The idea of revoking birthright citizenship has wended its way through Washington for years. Democrat Harry Reid, former Senate Majority Leader, proposed revoking birthright citizenship in 1993, before repeatedly apologizing for it. (“I didn’t understand the issue. I’m embarrassed that I made such a proposal,” he told the Las Vegas Review-Journal.) On the right, fear of “anchor babies” has been exploited politically by even moderates such as Jeb Bush, who invoked the issue in 2015. But Trump’s decisive claim that he could get end birthright citizenship with the stroke of a pen caused critics to drop their jaws. “He obviously cannot do that,” said House Speaker Paul Ryan, noting the intractable reality: birthright citizenship has been enshrined in the 14th Amendment for 150 years and would require no less than an act of Congress or a Supreme Court challenge to knock it down, an endeavor the vast majority of legal scholars consider impossible.

Regardless of whether it is a midterm stunt, Trump’s fever dream has very real origins in the scholarship of the Claremont Institute, a right-wing think tank based in Southern California—the front line, incidentally, of illegal border crossings. The current legal argument for revoking birthright citizenship, which had percolated on the left and right in the 90s, began gaining traction in 2006, when John C. Eastman, a Claremont Institute affiliate who is a professor at Chapman University’s Fowler School of Law, published an article for the Heritage Foundation laying out a three-point argument to challenge the authority of birthright citizenship. First, according to Eastman, at the time of the 1866 Civil Rights Act, children born to foreigners were “not entitled to claim the birthright citizenship” provided by the act. Since the Act eventually became the backbone of the 14th Amendment, therefore, the original interpretation of citizenship should take precedence. Second, he argued the reading of the 14th Amendment—that birthright citizenship can be bestowed upon anyone who is “subject to the jurisdiction” of the United States—was overbroad; in Eastman’s reading, citizenship can only be bestowed upon people with “total and exclusive allegiance” to the country. If a child’s parents had not pledged fealty to America, either by becoming full citizens or establishing permanent residence, their loyalty to the Constitution would, by all definitions, be as temporary as that of their parents. (The common legal interpretation of ”subject to the jurisdiction” is that anyone who enters the country, no matter how briefly, are subject to U.S. laws.) Finally, he wrote, the policy was a medieval remnant inconsistent with the Founding and the notion that Americans need consent to be governed: “This consent must be present, either explicitly or tacitly, not just in the formation of the government, but also in the ongoing decision whether to embrace others within the social compact of the particular people.”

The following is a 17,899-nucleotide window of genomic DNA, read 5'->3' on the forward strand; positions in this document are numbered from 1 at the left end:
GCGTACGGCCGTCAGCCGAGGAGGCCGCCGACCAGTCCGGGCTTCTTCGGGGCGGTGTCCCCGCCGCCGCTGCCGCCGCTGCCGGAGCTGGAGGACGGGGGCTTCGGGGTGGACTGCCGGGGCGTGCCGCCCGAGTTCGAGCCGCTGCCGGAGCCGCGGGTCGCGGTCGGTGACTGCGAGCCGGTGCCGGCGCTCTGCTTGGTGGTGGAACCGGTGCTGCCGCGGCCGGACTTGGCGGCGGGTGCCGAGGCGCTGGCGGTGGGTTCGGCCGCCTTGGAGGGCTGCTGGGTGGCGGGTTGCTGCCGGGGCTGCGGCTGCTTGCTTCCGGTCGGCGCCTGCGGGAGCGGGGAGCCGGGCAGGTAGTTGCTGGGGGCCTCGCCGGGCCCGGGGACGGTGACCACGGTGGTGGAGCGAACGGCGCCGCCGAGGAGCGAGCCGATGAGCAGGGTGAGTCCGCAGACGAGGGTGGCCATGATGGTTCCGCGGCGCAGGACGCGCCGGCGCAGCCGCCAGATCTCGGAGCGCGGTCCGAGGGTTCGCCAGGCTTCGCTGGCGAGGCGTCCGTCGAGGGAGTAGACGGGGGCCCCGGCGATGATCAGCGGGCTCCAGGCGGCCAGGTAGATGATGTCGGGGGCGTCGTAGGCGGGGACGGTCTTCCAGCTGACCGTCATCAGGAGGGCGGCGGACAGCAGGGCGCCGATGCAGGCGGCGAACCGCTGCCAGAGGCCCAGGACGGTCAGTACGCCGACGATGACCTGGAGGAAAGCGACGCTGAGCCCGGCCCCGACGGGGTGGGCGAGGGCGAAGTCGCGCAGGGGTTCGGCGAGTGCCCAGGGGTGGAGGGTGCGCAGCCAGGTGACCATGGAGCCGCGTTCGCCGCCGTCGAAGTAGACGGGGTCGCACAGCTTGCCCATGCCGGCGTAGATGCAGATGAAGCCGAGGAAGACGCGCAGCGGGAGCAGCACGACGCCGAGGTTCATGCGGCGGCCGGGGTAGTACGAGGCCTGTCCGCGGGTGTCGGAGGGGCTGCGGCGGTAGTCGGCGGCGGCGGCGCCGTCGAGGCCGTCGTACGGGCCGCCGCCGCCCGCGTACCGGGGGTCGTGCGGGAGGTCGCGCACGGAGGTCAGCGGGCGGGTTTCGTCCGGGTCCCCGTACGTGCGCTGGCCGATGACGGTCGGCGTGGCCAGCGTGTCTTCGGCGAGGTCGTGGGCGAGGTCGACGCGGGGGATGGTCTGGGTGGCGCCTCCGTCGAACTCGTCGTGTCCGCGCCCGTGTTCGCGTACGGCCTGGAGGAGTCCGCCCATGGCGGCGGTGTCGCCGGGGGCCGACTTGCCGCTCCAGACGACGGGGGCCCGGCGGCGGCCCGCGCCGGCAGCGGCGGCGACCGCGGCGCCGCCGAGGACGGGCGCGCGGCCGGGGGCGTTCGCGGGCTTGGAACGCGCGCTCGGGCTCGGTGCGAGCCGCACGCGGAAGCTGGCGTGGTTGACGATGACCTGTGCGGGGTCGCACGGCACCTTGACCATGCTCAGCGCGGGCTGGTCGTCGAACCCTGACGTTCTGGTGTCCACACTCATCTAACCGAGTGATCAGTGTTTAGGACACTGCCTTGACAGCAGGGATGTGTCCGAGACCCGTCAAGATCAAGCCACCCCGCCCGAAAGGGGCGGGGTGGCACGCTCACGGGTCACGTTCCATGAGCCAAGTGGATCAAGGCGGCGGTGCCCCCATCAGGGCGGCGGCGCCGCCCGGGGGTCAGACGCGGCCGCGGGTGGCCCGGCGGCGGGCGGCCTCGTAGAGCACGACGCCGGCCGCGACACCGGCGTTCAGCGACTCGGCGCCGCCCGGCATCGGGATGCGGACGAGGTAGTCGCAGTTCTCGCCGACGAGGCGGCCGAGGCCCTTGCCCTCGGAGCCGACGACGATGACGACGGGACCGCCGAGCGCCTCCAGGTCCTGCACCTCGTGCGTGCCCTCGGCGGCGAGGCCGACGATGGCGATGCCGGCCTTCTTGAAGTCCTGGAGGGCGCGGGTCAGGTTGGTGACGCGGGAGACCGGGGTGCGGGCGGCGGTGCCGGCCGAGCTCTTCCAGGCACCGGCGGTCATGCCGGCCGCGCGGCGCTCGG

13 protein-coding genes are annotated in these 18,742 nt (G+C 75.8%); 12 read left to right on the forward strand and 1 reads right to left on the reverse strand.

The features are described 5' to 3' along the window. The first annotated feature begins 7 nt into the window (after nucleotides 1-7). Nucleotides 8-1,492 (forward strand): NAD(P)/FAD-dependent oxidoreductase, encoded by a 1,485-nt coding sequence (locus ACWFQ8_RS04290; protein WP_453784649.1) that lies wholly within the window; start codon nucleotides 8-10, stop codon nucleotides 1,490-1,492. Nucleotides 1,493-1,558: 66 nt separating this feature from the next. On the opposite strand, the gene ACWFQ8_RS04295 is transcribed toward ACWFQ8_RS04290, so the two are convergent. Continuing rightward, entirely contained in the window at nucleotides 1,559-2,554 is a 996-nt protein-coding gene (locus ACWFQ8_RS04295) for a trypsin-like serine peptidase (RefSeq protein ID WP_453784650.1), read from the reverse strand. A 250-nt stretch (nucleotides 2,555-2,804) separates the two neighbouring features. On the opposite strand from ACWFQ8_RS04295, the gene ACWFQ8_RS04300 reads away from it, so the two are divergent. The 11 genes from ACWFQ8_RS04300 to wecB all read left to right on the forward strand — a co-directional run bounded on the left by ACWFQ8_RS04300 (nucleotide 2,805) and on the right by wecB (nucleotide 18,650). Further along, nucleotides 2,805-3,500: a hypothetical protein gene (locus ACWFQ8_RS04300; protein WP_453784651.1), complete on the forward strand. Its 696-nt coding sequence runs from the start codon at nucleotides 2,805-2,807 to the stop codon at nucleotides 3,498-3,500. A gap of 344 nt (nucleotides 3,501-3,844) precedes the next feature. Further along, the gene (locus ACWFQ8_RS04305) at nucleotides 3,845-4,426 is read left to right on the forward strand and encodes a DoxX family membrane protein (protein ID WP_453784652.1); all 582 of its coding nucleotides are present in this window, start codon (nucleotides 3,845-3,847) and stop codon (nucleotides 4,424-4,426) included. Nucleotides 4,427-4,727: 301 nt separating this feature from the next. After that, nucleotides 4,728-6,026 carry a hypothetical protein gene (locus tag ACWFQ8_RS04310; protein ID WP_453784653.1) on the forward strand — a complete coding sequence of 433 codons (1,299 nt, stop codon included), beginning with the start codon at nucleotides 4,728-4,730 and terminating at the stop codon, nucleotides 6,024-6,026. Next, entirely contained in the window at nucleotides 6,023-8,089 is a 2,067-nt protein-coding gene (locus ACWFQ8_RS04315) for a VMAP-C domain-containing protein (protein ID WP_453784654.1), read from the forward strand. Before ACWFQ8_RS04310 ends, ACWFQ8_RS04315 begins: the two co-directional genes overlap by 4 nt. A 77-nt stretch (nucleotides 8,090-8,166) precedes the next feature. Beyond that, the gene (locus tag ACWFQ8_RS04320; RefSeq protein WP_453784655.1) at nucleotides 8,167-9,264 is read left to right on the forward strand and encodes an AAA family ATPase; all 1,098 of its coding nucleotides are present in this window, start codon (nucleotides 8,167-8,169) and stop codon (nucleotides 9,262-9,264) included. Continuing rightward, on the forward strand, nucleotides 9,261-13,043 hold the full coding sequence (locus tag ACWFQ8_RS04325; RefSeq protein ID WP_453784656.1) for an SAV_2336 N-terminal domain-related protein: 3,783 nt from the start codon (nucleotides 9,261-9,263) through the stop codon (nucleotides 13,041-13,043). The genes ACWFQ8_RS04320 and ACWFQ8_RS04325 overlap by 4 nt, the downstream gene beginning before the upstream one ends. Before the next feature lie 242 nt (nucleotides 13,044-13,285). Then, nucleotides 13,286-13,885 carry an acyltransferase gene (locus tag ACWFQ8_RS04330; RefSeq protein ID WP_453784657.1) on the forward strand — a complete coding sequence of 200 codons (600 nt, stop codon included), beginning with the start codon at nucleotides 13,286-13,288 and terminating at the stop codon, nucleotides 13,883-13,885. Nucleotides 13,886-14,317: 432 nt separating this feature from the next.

The next year, Edward J. Erler, a Claremont scholar and one of the original thinkers on birthright issues, published a bookwith two colleagues examining what reviewer and Hoover Institution fellow Victor Davis Hanson deemed the problem of “massive illegal immigration from Mexico” for the American identity: “How did the founders and their successors deal with problems of being an American, and what are the effects of massive noncompliance with the laws of the United States?” Apart from several additional treatises they published, however, the idea never caught on with the rest of the conservative legal community. “It’s certainly in the idea of originalism, in that it relies that you understand the text at the time it was written, [but] there are a lot of people, even in that broadly conservative camp, that just reject it,” said Corey Brettschneider,professor of political science and public policy at Brown University, and the recent author of The Oath and the Office: A Guide to the Constitution for Future Presidents. “There are a couple of scholars that are pushing it, but it’s not a mainstream view even in conservative circles. That’s because it’s kind of wacky.”